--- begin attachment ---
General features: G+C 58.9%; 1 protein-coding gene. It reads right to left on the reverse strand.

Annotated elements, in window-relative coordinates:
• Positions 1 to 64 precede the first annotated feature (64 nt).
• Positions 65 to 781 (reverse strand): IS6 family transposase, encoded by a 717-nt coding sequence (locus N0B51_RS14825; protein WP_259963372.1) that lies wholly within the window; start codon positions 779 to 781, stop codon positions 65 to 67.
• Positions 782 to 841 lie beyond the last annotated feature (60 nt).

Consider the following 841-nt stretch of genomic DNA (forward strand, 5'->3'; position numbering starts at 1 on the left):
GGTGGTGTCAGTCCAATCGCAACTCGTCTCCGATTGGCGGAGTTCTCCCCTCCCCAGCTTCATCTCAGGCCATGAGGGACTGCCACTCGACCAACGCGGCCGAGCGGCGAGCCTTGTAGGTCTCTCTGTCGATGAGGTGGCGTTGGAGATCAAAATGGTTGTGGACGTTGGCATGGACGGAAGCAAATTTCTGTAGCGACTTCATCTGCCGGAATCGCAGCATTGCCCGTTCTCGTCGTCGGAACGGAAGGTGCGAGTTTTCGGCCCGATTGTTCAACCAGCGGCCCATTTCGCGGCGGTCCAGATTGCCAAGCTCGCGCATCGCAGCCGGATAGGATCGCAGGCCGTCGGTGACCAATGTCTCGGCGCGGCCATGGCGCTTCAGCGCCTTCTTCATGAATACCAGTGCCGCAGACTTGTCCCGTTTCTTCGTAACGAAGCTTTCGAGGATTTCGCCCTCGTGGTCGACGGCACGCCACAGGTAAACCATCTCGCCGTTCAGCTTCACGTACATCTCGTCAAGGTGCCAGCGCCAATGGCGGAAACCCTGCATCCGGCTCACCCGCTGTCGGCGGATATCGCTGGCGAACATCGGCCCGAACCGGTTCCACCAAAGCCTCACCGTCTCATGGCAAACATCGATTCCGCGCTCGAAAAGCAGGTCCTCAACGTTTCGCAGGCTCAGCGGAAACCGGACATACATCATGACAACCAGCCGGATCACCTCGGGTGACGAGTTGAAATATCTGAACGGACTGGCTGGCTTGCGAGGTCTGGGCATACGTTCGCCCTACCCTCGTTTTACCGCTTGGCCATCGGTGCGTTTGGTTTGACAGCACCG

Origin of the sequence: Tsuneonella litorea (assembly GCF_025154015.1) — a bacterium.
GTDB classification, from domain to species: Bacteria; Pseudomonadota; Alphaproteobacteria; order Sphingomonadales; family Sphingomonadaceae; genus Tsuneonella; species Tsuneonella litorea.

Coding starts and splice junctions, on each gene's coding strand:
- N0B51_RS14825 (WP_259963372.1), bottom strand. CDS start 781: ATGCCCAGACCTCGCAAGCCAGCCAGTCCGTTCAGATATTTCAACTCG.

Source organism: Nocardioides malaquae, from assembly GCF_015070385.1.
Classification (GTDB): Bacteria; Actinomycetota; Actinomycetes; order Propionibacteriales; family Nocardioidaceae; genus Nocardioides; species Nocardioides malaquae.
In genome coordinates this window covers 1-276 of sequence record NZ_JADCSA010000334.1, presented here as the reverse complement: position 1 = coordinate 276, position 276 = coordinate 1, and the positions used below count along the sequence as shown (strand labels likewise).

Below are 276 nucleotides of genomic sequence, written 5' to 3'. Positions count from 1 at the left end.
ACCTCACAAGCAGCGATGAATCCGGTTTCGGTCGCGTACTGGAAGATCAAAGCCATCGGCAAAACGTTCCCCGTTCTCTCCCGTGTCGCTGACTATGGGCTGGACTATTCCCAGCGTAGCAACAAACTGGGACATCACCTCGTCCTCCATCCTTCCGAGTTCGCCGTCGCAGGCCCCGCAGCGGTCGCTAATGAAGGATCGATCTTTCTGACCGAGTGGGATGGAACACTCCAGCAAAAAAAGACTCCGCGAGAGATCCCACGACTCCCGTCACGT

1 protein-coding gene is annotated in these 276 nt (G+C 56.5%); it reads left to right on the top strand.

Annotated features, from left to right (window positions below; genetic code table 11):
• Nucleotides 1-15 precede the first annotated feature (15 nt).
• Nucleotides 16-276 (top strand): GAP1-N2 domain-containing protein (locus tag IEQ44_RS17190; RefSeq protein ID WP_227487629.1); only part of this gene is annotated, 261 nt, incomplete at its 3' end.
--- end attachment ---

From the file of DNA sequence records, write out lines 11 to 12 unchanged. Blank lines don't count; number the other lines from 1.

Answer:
- N0B51_RS14825 (WP_259963372.1), bottom strand. CDS start 781: ATGCCCAGACCTCGCAAGCCAGCCAGTCCGTTCAGATATTTCAACTCG.

Source organism: Nocardioides malaquae, from assembly GCF_015070385.1.